Trump Administration Draws Up Plans to Make 'Deportation Force' a Reality

  • Trump Administration Draws Up Plans to Make 'Deportation Force' a Reality

Trump Administration Draws Up Plans to Make 'Deportation Force' a Reality

The agency is having trouble meeting current hiring quotas, so now it's actively looking to reinstate agents who voluntarily separated over 12 months ago; specifically candidates who have already gone through the Border Patrol Academy.

Mick Mulvaney, the director of the Office of Management and Budget, is said to be pushing Congress to include funding cuts for sanctuary cities in its must-pass appropriations bill, though that heightens the risk of a shutdown at the end of August. "This is the Trump era", Attorney General Jeff Sessions told immigration officials in Arizona on Tuesday.

"For those that continue to seek improper and illegal entry into this country, be forewarned. This is the Trump era". "I can't see how this makes the border any more secure", he said, calling the polygraph change "preposterous", he told the New York Times. A portion of the entrance exam testing Spanish language skills may also be eliminated, though agents will still be required to demonstrate "the appropriate level of proficiency in Spanish", the assessment reads.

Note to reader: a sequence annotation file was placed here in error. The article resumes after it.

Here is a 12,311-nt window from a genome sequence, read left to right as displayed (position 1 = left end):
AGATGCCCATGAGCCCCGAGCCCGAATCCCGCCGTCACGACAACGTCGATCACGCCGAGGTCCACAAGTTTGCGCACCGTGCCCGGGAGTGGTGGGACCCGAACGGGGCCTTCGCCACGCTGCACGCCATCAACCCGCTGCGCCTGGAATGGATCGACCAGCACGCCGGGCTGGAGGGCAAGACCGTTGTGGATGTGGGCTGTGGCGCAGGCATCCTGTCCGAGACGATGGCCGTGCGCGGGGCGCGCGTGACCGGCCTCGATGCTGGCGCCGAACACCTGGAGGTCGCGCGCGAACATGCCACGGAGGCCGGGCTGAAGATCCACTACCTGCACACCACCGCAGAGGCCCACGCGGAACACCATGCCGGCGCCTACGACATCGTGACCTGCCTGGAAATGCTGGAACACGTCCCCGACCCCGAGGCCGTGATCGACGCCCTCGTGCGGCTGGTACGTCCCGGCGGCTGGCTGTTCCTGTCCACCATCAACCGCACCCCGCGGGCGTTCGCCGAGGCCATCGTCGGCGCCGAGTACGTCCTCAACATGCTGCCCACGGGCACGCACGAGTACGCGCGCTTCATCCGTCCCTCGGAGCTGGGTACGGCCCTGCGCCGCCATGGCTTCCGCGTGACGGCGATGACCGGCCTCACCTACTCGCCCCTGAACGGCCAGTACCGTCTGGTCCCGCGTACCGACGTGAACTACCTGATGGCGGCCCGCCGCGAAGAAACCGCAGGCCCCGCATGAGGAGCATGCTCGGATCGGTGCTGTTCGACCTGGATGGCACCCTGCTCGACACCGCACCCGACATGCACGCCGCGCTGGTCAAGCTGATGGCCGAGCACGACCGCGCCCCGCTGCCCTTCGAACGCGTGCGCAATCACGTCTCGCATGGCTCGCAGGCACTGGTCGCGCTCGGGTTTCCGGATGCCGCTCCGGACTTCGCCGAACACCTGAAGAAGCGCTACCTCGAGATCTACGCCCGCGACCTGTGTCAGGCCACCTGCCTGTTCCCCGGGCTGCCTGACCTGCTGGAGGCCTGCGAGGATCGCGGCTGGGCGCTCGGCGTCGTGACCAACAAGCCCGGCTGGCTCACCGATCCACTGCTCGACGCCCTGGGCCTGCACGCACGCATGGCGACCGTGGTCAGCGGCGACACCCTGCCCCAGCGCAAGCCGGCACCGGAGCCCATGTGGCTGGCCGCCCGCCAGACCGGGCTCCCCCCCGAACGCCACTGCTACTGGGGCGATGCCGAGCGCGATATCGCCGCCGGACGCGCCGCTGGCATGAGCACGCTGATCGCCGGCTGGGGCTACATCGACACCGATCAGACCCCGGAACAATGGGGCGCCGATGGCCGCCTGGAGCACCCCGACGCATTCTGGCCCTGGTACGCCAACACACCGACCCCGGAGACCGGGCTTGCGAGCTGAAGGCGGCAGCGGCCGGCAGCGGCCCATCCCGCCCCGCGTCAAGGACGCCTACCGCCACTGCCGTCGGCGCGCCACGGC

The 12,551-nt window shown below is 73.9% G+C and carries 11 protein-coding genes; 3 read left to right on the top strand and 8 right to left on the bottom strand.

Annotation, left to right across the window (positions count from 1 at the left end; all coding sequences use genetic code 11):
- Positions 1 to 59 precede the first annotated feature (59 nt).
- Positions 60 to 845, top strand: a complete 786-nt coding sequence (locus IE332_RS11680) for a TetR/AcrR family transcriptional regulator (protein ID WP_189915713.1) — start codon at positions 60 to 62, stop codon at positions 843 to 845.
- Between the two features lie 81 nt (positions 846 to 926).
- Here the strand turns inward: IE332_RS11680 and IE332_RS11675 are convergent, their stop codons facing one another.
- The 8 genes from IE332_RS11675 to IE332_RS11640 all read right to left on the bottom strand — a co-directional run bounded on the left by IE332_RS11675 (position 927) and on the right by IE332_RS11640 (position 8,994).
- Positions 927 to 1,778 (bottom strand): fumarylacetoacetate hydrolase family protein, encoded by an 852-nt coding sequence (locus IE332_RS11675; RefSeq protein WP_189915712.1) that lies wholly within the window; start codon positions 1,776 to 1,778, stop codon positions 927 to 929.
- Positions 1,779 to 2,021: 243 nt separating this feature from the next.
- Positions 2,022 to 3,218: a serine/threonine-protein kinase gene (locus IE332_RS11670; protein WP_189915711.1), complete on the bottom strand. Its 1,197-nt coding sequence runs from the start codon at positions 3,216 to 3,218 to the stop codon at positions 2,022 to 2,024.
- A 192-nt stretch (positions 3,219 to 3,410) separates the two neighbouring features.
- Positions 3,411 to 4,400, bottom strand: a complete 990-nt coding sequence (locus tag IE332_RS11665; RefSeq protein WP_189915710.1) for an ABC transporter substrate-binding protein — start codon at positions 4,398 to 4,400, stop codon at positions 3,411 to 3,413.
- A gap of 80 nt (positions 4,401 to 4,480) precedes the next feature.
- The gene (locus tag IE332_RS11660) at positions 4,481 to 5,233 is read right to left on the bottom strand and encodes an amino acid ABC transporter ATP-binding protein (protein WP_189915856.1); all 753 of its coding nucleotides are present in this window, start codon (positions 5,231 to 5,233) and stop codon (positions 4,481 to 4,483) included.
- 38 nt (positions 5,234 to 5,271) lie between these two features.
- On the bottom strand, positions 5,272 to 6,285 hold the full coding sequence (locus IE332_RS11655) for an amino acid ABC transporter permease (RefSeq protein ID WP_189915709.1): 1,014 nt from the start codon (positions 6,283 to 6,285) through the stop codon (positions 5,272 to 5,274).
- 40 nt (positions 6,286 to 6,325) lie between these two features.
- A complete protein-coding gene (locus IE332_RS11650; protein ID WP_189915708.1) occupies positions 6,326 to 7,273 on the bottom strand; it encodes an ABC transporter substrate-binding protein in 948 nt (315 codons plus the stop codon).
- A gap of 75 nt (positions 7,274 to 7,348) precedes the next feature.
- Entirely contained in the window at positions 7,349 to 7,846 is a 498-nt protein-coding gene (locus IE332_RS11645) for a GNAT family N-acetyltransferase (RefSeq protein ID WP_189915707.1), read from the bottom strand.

Claire McCaskill, Missouri Democrat, said the panelists want to know the names of bureaucrats who are standing in the way of smart enforcement - though she said the Border Patrol unions, which endorsed Trump in the election campaign, may have a greater claim to the president's ear.

But it does discuss the plans for increased detention of undocumented immigrants and surging the hiring of border patrol agents.

On top of that, DHS has identified potential facilities that could add up to 21,000 beds to its capacity, but that will depend on funding. Mexico objects to this, but the memo presents several options for speeding up these proceedings, such as holding video conferences or stationing more immigration judges on the border. In order to build those prototypes, DHS requested and received congressional approval for funds to be "reprogrammed" for fiscal year 2017. James Tomsheck, a former assistant commissioner for internal affairs at Customs and Border Protection says that lowering the standards to speed up the hiring process is ridiculous and will leave the agency vulnerable to corruption.

Beyond DHS personnel, the memo also says the agency has had success recruiting local police departments to join its 287 (g) program - which essentially deputizes local law enforcement agents to operate as federal immigration agents. DHS says applications from 18 new departments are under consideration, with another 50 expressing interest in participating.